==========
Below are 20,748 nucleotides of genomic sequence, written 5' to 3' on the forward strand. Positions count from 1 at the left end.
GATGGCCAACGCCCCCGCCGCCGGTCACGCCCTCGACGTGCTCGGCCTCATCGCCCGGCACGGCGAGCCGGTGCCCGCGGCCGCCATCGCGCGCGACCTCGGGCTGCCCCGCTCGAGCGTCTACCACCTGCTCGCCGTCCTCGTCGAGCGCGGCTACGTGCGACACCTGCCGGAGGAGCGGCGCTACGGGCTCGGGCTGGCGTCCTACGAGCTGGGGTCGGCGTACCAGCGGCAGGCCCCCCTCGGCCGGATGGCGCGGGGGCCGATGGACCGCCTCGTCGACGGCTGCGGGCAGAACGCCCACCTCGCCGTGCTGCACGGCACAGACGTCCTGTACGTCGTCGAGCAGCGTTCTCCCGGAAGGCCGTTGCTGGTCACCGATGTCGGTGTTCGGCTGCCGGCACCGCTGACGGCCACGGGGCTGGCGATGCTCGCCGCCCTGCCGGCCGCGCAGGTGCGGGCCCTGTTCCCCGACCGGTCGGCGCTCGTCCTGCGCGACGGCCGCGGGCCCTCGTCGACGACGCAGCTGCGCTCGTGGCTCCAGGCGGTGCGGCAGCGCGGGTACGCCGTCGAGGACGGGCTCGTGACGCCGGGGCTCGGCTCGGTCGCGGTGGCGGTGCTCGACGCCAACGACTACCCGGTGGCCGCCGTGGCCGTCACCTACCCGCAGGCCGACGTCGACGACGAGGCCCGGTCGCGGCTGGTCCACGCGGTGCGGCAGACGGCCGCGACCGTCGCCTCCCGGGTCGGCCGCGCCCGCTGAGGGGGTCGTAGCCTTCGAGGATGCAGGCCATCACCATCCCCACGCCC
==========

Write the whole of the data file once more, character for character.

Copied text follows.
Below are 20,748 nucleotides of genomic sequence, written 5' to 3' on the forward strand. Positions count from 1 at the left end.
GATGGCCAACGCCCCCGCCGCCGGTCACGCCCTCGACGTGCTCGGCCTCATCGCCCGGCACGGCGAGCCGGTGCCCGCGGCCGCCATCGCGCGCGACCTCGGGCTGCCCCGCTCGAGCGTCTACCACCTGCTCGCCGTCCTCGTCGAGCGCGGCTACGTGCGACACCTGCCGGAGGAGCGGCGCTACGGGCTCGGGCTGGCGTCCTACGAGCTGGGGTCGGCGTACCAGCGGCAGGCCCCCCTCGGCCGGATGGCGCGGGGGCCGATGGACCGCCTCGTCGACGGCTGCGGGCAGAACGCCCACCTCGCCGTGCTGCACGGCACAGACGTCCTGTACGTCGTCGAGCAGCGTTCTCCCGGAAGGCCGTTGCTGGTCACCGATGTCGGTGTTCGGCTGCCGGCACCGCTGACGGCCACGGGGCTGGCGATGCTCGCCGCCCTGCCGGCCGCGCAGGTGCGGGCCCTGTTCCCCGACCGGTCGGCGCTCGTCCTGCGCGACGGCCGCGGGCCCTCGTCGACGACGCAGCTGCGCTCGTGGCTCCAGGCGGTGCGGCAGCGCGGGTACGCCGTCGAGGACGGGCTCGTGACGCCGGGGCTCGGCTCGGTCGCGGTGGCGGTGCTCGACGCCAACGACTACCCGGTGGCCGCCGTGGCCGTCACCTACCCGCAGGCCGACGTCGACGACGAGGCCCGGTCGCGGCTGGTCCACGCGGTGCGGCAGACGGCCGCGACCGTCGCCTCCCGGGTCGGCCGCGCCCGCTGAGGGGGTCGTAGCCTTCGAGGATGCAGGCCATCACCATCCCCACGCCC